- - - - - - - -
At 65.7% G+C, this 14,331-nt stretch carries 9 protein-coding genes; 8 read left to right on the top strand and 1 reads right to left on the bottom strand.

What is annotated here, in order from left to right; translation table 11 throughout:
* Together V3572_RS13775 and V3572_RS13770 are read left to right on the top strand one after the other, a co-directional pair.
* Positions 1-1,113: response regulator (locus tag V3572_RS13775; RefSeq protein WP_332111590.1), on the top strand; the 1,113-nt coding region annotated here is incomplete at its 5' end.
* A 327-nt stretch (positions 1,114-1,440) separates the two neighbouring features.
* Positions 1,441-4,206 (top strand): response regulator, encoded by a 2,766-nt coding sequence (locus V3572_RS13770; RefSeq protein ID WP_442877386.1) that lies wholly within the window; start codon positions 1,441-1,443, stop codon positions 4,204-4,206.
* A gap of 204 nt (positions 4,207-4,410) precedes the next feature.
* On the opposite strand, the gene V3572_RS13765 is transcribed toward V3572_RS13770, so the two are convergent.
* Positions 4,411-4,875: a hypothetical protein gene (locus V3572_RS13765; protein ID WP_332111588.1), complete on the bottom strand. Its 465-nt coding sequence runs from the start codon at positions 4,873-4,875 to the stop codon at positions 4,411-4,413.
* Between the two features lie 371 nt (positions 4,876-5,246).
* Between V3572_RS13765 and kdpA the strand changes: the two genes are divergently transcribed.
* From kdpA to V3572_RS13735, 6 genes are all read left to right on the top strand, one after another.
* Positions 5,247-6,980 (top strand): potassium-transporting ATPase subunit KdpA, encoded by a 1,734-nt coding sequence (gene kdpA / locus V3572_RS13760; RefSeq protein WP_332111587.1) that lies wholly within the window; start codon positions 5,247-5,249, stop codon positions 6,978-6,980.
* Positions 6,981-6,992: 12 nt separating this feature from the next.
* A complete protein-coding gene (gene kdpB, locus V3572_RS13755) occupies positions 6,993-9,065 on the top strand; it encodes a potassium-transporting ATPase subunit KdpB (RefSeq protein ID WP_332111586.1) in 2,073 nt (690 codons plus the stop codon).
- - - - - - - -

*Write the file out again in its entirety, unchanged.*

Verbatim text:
At 65.7% G+C, this 14,331-nt stretch carries 9 protein-coding genes; 8 read left to right on the top strand and 1 reads right to left on the bottom strand.

What is annotated here, in order from left to right; translation table 11 throughout:
* Together V3572_RS13775 and V3572_RS13770 are read left to right on the top strand one after the other, a co-directional pair.
* Positions 1-1,113: response regulator (locus tag V3572_RS13775; RefSeq protein WP_332111590.1), on the top strand; the 1,113-nt coding region annotated here is incomplete at its 5' end.
* A 327-nt stretch (positions 1,114-1,440) separates the two neighbouring features.
* Positions 1,441-4,206 (top strand): response regulator, encoded by a 2,766-nt coding sequence (locus V3572_RS13770; RefSeq protein ID WP_442877386.1) that lies wholly within the window; start codon positions 1,441-1,443, stop codon positions 4,204-4,206.
* A gap of 204 nt (positions 4,207-4,410) precedes the next feature.
* On the opposite strand, the gene V3572_RS13765 is transcribed toward V3572_RS13770, so the two are convergent.
* Positions 4,411-4,875: a hypothetical protein gene (locus V3572_RS13765; protein ID WP_332111588.1), complete on the bottom strand. Its 465-nt coding sequence runs from the start codon at positions 4,873-4,875 to the stop codon at positions 4,411-4,413.
* Between the two features lie 371 nt (positions 4,876-5,246).
* Between V3572_RS13765 and kdpA the strand changes: the two genes are divergently transcribed.
* From kdpA to V3572_RS13735, 6 genes are all read left to right on the top strand, one after another.
* Positions 5,247-6,980 (top strand): potassium-transporting ATPase subunit KdpA, encoded by a 1,734-nt coding sequence (gene kdpA / locus V3572_RS13760; RefSeq protein WP_332111587.1) that lies wholly within the window; start codon positions 5,247-5,249, stop codon positions 6,978-6,980.
* Positions 6,981-6,992: 12 nt separating this feature from the next.
* A complete protein-coding gene (gene kdpB, locus V3572_RS13755) occupies positions 6,993-9,065 on the top strand; it encodes a potassium-transporting ATPase subunit KdpB (RefSeq protein ID WP_332111586.1) in 2,073 nt (690 codons plus the stop codon).